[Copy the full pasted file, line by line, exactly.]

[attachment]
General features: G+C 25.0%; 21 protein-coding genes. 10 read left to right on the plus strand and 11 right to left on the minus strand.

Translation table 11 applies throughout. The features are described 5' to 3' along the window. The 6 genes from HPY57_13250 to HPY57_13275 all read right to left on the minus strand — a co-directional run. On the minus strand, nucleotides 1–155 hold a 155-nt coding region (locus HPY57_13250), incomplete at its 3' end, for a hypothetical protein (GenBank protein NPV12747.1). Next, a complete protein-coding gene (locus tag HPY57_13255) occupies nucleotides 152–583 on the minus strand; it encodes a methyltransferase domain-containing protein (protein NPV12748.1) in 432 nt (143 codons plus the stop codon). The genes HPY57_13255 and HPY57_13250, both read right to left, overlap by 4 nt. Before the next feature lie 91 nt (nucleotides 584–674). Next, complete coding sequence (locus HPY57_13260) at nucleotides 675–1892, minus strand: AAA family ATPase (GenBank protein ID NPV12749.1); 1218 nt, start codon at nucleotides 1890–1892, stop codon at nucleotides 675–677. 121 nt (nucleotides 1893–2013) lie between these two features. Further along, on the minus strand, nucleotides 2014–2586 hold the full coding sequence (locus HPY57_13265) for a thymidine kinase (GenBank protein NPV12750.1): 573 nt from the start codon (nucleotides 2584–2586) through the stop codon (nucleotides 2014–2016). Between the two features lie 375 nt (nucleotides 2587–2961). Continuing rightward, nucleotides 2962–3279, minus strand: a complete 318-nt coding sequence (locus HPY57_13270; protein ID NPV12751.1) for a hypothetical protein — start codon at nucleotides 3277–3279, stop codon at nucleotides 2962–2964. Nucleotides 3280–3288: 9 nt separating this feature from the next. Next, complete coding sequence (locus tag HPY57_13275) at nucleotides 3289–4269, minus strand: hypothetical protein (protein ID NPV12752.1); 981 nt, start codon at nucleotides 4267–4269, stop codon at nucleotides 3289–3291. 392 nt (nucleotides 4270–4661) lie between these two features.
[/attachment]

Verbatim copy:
General features: G+C 25.0%; 21 protein-coding genes. 10 read left to right on the plus strand and 11 right to left on the minus strand.

Translation table 11 applies throughout. The features are described 5' to 3' along the window. The 6 genes from HPY57_13250 to HPY57_13275 all read right to left on the minus strand — a co-directional run. On the minus strand, nucleotides 1–155 hold a 155-nt coding region (locus HPY57_13250), incomplete at its 3' end, for a hypothetical protein (GenBank protein NPV12747.1). Next, a complete protein-coding gene (locus tag HPY57_13255) occupies nucleotides 152–583 on the minus strand; it encodes a methyltransferase domain-containing protein (protein NPV12748.1) in 432 nt (143 codons plus the stop codon). The genes HPY57_13255 and HPY57_13250, both read right to left, overlap by 4 nt. Before the next feature lie 91 nt (nucleotides 584–674). Next, complete coding sequence (locus HPY57_13260) at nucleotides 675–1892, minus strand: AAA family ATPase (GenBank protein ID NPV12749.1); 1218 nt, start codon at nucleotides 1890–1892, stop codon at nucleotides 675–677. 121 nt (nucleotides 1893–2013) lie between these two features. Further along, on the minus strand, nucleotides 2014–2586 hold the full coding sequence (locus HPY57_13265) for a thymidine kinase (GenBank protein NPV12750.1): 573 nt from the start codon (nucleotides 2584–2586) through the stop codon (nucleotides 2014–2016). Between the two features lie 375 nt (nucleotides 2587–2961). Continuing rightward, nucleotides 2962–3279, minus strand: a complete 318-nt coding sequence (locus HPY57_13270; protein ID NPV12751.1) for a hypothetical protein — start codon at nucleotides 3277–3279, stop codon at nucleotides 2962–2964. Nucleotides 3280–3288: 9 nt separating this feature from the next. Next, complete coding sequence (locus tag HPY57_13275) at nucleotides 3289–4269, minus strand: hypothetical protein (protein ID NPV12752.1); 981 nt, start codon at nucleotides 4267–4269, stop codon at nucleotides 3289–3291. 392 nt (nucleotides 4270–4661) lie between these two features.